New Liquid Metal Printing Process

Touchscreens from the Printer

13. Februar 2020, 9:58 Uhr | Anja Zierler
Ein Forscher-Team aus Australien hat ein elektronisches Material entwickelt, das hundertmal dünner ist als herkömmliche Smartphone-Displays.
A team of researchers from Australia has developed an electronic material that is one hundred times thinner than conventional smartphone displays.

A research team at RMIT University has developed a material that is a hundred times thinner than conventional touch screen foils. In the future, the material could be printed like newspapers in a roll-to-roll process.

To produce the new conductive film, the RMIT University team used indium tin oxide, which is commonly used in mobile phone touch screens, as the starting material. Although the material is highly conductive, it is also very brittle. With the help of a special liquid metal printing process they were able to eliminate this disadvantage.

During the process, an indium-tin alloy is heated to 200 °C and thus liquefied. The liquid material is then spread over a surface and rolled into nano-thin plates. These two-dimensional nanosheets have the same chemical composition as ordinary indium tin oxide, but have a different crystal structure that gives them new mechanical and optical properties.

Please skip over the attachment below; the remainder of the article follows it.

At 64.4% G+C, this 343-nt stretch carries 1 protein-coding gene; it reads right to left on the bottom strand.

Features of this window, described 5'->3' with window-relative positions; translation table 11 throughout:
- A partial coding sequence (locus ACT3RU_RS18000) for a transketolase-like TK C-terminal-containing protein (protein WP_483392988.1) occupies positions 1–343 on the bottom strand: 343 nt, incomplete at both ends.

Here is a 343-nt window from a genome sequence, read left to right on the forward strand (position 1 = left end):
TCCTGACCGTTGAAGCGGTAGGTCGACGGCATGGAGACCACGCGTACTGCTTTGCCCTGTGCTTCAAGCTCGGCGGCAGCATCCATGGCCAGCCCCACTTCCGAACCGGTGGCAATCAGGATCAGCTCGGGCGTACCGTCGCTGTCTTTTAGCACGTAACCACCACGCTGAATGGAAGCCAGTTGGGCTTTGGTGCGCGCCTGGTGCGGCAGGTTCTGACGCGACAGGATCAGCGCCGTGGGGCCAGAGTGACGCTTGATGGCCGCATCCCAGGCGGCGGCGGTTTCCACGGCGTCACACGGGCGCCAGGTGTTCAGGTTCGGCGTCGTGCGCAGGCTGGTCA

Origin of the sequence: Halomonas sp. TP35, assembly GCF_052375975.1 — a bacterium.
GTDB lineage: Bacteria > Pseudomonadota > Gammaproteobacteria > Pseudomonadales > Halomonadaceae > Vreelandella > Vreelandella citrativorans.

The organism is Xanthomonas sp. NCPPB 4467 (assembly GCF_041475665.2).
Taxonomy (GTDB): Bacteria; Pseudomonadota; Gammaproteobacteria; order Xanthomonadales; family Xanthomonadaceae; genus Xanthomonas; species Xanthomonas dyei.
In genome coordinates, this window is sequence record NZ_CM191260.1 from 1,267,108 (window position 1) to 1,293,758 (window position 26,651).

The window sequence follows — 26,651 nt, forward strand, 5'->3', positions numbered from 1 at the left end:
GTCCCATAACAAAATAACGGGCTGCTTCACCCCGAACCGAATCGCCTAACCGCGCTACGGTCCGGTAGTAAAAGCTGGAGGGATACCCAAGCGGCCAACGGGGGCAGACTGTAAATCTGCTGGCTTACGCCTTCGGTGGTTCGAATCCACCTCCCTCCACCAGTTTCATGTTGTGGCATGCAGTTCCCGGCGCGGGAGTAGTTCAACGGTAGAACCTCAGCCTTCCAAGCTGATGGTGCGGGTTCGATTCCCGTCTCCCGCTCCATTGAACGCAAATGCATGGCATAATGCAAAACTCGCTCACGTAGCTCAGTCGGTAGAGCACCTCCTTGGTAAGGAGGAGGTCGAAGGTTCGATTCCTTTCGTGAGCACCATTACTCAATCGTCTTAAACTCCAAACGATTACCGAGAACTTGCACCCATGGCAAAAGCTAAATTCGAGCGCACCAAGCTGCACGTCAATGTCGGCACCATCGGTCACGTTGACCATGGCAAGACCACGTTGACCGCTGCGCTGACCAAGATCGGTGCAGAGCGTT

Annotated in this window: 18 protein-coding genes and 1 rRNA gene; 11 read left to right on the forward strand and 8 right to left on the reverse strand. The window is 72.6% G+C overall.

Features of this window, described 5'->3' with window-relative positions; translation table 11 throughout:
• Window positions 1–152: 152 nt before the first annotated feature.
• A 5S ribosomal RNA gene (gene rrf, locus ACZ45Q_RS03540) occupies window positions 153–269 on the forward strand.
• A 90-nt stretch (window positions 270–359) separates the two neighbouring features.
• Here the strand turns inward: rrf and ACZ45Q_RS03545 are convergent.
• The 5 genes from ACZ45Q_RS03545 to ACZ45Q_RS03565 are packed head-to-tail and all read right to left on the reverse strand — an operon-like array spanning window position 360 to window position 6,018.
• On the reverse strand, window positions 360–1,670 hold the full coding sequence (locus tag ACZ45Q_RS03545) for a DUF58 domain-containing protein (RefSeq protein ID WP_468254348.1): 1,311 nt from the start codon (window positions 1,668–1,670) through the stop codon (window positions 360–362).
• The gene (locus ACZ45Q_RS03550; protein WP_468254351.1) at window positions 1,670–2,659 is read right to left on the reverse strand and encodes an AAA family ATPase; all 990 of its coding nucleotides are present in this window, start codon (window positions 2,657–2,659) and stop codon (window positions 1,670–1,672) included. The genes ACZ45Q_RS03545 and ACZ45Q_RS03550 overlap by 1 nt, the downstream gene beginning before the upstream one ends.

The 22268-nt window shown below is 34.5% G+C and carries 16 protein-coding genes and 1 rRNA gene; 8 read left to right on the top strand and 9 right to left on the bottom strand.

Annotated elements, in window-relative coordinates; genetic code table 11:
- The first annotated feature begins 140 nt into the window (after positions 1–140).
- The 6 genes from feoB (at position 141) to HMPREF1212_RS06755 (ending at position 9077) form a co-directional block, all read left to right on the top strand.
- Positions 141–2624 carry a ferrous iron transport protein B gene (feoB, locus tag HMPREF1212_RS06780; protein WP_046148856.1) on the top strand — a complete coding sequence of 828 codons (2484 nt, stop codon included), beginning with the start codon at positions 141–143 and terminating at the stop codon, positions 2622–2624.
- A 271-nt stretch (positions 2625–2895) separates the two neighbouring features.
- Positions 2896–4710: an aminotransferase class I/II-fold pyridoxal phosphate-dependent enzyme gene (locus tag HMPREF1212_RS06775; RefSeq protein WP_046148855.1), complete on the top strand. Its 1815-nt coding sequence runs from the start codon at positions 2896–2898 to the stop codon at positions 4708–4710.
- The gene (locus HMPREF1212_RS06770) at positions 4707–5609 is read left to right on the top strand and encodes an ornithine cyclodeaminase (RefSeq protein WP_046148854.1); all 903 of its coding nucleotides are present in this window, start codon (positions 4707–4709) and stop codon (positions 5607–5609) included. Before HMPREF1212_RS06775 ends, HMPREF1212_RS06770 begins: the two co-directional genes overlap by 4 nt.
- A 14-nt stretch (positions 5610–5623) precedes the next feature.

The result: according to the scientists, the new material is not only extremely flexible, but also more transparent than ordinary indium tin oxide. While the latter absorbs around 5 to 10 percent of light, the new material absorbs only 0.7 percent.

The team is convinced of the new technology: "It is a groundbreaking approach that solves a challenge that was considered insoluble," says lead researcher Dr. Torben Daeneke. " There is no other way to produce this completely flexible, conductive and transparent material than our new liquid metal method."

So far, the team has used the new material to develop a working touch screen prototype. However, other applications are also conceivable, for example in optoelectronic applications such as LEDs and touch displays, in solar cells and smart windows.

Researchers from UNSW Sydney, Monash University and the ARC Centre of Excellence in Future Low-Energy Electronics Technologies (FLEET) are involved in the research. The results will be published in the journal Nature Electronics.

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